Andrew McAuley: Nowadays, the internet has changed everything and allows people to network from the privacy of their own homes. Sites such as Youtube channels, Facebook groups, Twitter, and Instagram have allowed musicians to get themselves free exposure to thousands of people from all around the world. That being said, there is still no replacing real world, one on one experiences. There is no substitute for speaking to someone face to face. One of the best things you could do is attend as many shows and open jams as possible. You never know who might be in attendance, who you might end up playing with, and you’re more likely to be surrounding yourself with musicians who are looking for the same things out of music as you. What are some other ways you guys would recommend going about networking?
Gootch Ibarra: This subject brings some interesting feelings for me personally. I would tell a young player to put his/herself in positions to play with people as much as possible and the natural exposure will come about just by people hearing you and hopefully liking what your playing does. For me personally I got to a place where as a professional full time player I started “networking” just to get gigs and make money and I quickly found I didn’t like who I was becoming and the music was starting not to be fun. Now I much rather play in situations with people I enjoy being around and play music that I care about. It’s a hard thing to try to explain because I know getting gigs can be challenging and finding your niche can be hard. On a positive note meeting lots of people and playing in a lot of situations helped me to be confident and gain many good friends. But on the negative side I started to see how competitive and territorial the music world could be. HOWEVER. .. Play a lot have fun LOVE what you do and people will want to play music with you.
Jeromy Bailey: Well social media but what’s worked for me time and time again. Business cards and getting to know people. A lot of people. Get out and talk and make your existence known. Everything else just sustains your existence.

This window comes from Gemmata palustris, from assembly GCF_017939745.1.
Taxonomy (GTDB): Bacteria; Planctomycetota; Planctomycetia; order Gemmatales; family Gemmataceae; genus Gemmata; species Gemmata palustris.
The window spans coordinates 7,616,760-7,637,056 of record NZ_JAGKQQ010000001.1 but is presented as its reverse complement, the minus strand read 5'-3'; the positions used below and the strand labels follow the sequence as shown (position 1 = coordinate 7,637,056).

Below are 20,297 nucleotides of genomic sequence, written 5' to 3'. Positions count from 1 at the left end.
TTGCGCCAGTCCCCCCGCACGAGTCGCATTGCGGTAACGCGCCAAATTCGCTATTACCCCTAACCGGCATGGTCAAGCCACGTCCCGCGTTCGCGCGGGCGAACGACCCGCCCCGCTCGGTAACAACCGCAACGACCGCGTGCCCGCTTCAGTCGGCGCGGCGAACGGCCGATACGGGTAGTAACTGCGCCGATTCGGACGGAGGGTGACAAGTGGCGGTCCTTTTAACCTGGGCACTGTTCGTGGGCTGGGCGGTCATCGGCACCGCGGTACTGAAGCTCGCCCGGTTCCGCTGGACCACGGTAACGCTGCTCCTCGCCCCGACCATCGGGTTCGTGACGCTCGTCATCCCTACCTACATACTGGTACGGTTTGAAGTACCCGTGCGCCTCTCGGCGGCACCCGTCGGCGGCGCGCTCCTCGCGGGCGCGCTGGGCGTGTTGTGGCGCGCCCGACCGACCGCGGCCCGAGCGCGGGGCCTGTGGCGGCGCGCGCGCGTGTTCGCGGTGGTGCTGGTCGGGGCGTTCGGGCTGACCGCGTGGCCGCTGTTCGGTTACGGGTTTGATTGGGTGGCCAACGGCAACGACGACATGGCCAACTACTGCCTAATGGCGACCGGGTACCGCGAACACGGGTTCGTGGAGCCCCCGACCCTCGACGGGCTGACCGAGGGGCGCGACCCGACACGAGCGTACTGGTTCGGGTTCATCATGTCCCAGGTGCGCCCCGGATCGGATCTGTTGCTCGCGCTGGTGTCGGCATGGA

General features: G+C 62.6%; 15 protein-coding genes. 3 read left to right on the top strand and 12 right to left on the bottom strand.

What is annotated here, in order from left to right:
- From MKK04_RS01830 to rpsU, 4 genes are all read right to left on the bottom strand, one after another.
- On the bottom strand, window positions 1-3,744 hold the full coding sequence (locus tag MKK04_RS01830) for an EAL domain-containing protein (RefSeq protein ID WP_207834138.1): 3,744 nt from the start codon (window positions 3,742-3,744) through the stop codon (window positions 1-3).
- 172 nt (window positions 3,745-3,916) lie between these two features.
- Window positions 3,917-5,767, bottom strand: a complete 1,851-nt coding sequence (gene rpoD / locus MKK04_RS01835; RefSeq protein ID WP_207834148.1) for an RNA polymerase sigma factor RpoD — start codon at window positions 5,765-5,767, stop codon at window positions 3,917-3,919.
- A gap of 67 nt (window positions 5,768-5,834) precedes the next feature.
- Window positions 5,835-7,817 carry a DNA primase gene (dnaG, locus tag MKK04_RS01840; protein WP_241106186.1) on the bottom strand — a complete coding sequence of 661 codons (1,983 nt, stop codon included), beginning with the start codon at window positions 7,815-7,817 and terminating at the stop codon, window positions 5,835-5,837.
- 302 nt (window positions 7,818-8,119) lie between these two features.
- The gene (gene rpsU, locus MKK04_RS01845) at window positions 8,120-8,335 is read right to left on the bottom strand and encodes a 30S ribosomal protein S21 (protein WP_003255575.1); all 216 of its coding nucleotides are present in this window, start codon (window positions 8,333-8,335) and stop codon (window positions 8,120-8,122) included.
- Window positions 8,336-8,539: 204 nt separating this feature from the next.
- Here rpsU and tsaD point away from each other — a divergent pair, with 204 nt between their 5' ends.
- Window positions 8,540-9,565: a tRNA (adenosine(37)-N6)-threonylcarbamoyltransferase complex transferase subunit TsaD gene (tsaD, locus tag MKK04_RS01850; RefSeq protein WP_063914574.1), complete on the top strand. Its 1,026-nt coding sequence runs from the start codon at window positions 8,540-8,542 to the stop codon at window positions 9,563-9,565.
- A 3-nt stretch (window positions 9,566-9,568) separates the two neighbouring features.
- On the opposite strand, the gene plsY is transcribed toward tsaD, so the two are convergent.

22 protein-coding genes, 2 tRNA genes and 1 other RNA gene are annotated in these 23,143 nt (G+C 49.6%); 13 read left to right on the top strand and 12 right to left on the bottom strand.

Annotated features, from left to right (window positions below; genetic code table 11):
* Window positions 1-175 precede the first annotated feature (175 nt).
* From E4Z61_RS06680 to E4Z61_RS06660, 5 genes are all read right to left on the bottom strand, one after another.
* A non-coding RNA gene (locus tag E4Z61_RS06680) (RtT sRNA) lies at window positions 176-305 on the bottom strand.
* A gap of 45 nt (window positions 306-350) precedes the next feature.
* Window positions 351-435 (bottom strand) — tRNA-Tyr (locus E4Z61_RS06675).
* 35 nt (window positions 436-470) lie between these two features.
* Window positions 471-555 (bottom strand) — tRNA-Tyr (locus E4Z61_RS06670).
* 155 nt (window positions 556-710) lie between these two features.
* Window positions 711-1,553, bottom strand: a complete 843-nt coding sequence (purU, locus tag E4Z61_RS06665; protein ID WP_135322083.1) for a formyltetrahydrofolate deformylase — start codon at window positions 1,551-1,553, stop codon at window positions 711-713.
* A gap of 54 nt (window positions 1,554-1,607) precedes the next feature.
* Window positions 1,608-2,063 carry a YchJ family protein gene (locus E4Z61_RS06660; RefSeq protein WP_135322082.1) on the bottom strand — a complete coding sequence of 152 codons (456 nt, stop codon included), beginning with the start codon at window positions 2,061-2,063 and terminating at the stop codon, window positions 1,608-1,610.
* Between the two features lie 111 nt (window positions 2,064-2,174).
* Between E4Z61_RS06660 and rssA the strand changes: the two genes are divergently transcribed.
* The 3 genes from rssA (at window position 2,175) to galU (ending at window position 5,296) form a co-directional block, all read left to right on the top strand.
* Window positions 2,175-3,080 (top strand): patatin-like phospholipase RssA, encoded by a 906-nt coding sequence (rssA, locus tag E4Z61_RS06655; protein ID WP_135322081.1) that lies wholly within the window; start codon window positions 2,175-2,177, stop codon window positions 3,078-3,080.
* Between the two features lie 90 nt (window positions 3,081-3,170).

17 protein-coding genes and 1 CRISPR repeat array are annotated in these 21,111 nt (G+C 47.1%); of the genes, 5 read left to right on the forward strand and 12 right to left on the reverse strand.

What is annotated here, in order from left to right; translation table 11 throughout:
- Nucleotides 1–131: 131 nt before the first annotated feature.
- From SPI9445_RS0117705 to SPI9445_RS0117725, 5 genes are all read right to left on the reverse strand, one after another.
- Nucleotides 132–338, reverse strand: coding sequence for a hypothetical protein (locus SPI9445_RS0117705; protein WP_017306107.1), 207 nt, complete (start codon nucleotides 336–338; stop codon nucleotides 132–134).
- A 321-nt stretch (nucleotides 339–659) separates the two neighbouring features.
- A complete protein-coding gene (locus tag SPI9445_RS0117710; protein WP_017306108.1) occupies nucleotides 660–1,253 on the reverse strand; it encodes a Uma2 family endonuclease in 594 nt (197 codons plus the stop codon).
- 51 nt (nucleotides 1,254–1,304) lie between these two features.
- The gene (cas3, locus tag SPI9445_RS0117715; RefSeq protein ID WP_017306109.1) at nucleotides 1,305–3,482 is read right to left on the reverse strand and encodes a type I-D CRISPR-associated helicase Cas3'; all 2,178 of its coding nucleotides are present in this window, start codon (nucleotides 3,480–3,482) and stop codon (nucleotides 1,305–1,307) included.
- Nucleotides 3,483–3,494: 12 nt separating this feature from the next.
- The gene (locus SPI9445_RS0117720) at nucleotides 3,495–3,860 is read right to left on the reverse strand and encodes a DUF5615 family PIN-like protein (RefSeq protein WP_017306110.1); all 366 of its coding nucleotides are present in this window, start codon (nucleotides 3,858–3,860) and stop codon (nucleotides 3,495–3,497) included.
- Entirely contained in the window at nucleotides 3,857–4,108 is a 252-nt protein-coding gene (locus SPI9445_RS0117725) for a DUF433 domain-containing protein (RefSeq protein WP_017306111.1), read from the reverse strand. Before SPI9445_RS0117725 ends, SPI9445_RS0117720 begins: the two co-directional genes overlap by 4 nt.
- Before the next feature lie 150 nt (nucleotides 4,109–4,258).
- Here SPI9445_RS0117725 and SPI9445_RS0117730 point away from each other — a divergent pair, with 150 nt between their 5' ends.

Jerry A. Anaya: at every conceivable opportunity and through any available resource.
Scott Jones: I’ve had great luck with a strategy employing some of the following:
1) Craigslist – have an “always on” post communicating what you are about and opportunities you are looking for
2) Website (of some sort) – doesn’t have to be amazing, but have something that people can do to to find a curated set of your best material
3) Local Jams in your Scene – do your research (online, arts publications, and analog / in-person) to find scenes you are interested in, and start going. This is an amazing way to become known.
4) Business Cards – i use moo.com for really hip / interesting cards that stand out from the pack and are really rather cheap. Pack the cards with your requisite links and contact info and have them always on the ready to hand out.
5) Personality – work on your social skills. Just about everyone at the top of the game seems to recognize and explicitly call out that there are a ton of amazing players out there, but not everyone is cool and fun to hang with on tour for 3 months, or to be locked in a studio for 14 hours. Find your sweet spot for relating to people and develop that skill.
6) Take Every Gig (within reason ) — def get Gootch’s points. But it does seem that each opportunity one gets is often a vessel to take one to the next opportunity. Someone sees you with Band A, thinks you kick ass, and then says “you should meet my buddy in Band B. Turns out Band B then networks you with Producer X, yada yada yada. Classic network effect, but the best way to energize the web of connectivity is to keep setting up nodes by taking on opportunities.
Thomas Izzo Play: really good on every gig even if you hate the music and the players.
Stephen Silvia: i think the internet is sort of limited … the best way to network is and will always be hanging out.
Bill Ray: Get off the computer…get into real life. Stay connected online for sure but make sure theres ample face time involved.
Jon Berger: don’t schmoose. As in act a role.Just try your best to connect with fellow musicians. introduce yourself to players you want to work with, admire. ask questions, if posible study with others.if you are in such a position hire cats to play on your gigs, if you get called for work, can’t make it, pass on the number of players you know can handle the gig. it creates good “gig karma’.Use social network to connect as well. Promote your own work, invite folks to gig you are doing.Positive gig karma can include supporting your friends gigs as well.And simply start a flow within the music community that you are trying to become a part of.As well as help create that sence of community by inviting people in .Naturally people in similar circles migh beging to ask about you, talk about you etc. Learn to get along with others and be not just great at your craft but someone players enjoy and want back on the band stand.